We are delighted to announce that we have hired Abenicio Baldonado as Think New Mexico’s first ever Education Reform Director! As this Santa Fe New Mexican column explains, we created this new position because we believe that nothing is more critical to the success of our state than improving the quality of our public schools. Yet because Think New Mexico takes on new issues every year, we have not been able to give education reform the consistent, intense focus that it needs every day of the year. The Education Reform Director position is designed to fix that, and we could not have found a better fit for the position than Abenicio. He is a proud graduate of Robertson High School in Las Vegas, NM, earned his BA and Masters from Highlands University, served as a public school teacher and charter school board member, and spent the last three years as the Legislative Liaison for the Public Education Department. Read Abenicio’s bio on our staff page.
We are delighted to be joined this summer by Amelia Bierle, who grew up in Carlsbad and is now earning her Masters in Public Policy from UNM; Sophie Hare, who was raised in Santa Fe and and is now a junior studying Public Policy and Spanish at the University of Chicago; Ciara “Key” Macfarland, who grew up in Albuquerque and is now a senior majoring in political science at Colorado College; and Vedder “Rise” Miller, who grew up in Santa Fe and just graduated from Duke University with a degree in Public Policy Studies and History!
Amelia and Rise are working with us during the first half of the summer, and Key and Sophie will be here during the latter half. Read more about this year’s Leadership Interns.
Think New Mexico has an ambitious agenda during this year’s strange, all-virtual legislative session. With no advocates or members of the public allowed in the Roundhouse, your emails and calls to legislators about these issues are more important and impactful than ever. Here are brief summaries of the bills we are working on, with links to our Action Center so you can contact your legislators and the governor about any of them:
- Ending predatory lending: we are working with the other members of the New Mexicans for Fair Lending Coalition to pass Senate Bill 66. This bill would lower the maximum annual interest rate on small loans from 175%, one of the highest rates allowed anywhere in the nation, to 36%, the national average. Read more about it here.
- Making financial literacy a graduation requirement: we are supporting House Bill 83, House Bill 163 and Senate Bill 170 to make a one-semester course in financial literacy a graduation requirement for New Mexico’s high school students, based on Think New Mexico’s recommendation in our 2020 policy report. Read more about it here.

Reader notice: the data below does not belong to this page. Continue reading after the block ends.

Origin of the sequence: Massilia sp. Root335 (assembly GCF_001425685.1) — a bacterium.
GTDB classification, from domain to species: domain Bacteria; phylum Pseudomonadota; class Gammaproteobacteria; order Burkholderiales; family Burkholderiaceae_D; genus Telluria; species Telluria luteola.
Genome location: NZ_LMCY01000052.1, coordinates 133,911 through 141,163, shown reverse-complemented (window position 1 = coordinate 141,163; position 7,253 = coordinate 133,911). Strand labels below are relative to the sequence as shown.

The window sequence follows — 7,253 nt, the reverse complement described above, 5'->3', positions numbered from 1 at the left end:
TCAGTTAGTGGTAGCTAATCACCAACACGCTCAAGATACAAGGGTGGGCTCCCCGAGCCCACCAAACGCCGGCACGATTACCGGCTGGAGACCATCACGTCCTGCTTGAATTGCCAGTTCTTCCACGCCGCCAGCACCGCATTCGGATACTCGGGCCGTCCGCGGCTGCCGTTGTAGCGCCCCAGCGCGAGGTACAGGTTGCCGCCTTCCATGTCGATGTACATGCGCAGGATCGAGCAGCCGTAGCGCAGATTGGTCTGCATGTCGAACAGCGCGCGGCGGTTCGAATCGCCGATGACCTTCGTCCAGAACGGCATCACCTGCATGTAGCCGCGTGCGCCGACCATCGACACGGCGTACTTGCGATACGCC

- Making the infrastructure funding process transparent: we are supporting House Bill 55, which would require disclosure of the sponsors of appropriations for capital outlay projects. This is one of the last pieces of the legislative process that is still conducted behind closed doors. Learn more about this issue.
- Preventing the taxation of delivered groceries: New Mexico’s regressive tax on groceries was repealed in 2004, but during the pandemic, we learned that some grocers were taxing food delivered to peoples’ homes. The problem was an ambiguity in the law, which exempts groceries purchased “at” grocery stores. Think New Mexico is supporting House Bill 98, an omnibus tax code clean-up bill that will ensure that any food sold “by” grocery stores (not just “at” the stores) will not be taxed. Learn more about this issue.
- Repealing the double tax on Social Security for most New Mexico seniors: we are supporting House Bill 19, which would repeal the state’s tax on Social Security income for seniors who have total incomes of less than $72,000, or $120,000 for a married couple, which includes more than two out of every three seniors in New Mexico who are currently paying taxes on their Social Security income. The bill is revenue neutral to the state because it adds a new transfer tax of 0.75%-1.25% on the sale of properties worth more than $500,000. Learn more about this issue .
- Maximizing dollars to the classroom: over the last decade, more than two-thirds of school districts across New Mexico (61 of 89) grew their central office administrative spending faster than their classroom spending. Think New Mexico recommends that the legislature and governor include language in the state budget to ensure that more of the state’s education budget will reach students and teachers on the frontlines. Learn more about this issue.
- Increasing qualifications for the PERA pension board: currently, no member of the PERA pension board, which oversees $15.8 billion for 90,000 public workers and retirees, is required to have any experience or expertise in financial or investment management. This session, Think New Mexico is supporting House Bill 162 to require that every member of the PERA board has relevant qualifications. Learn more about this issue.
In a report released October 4, 2020, Think New Mexico recommends that the legislature and governor cut the state’s maximum annual interest rate on small loans from 175% to 36% and make a course in financial literacy or personal finance a high school graduation requirement. Learn more about our recommended reforms and ask your legislators and the governor to support them!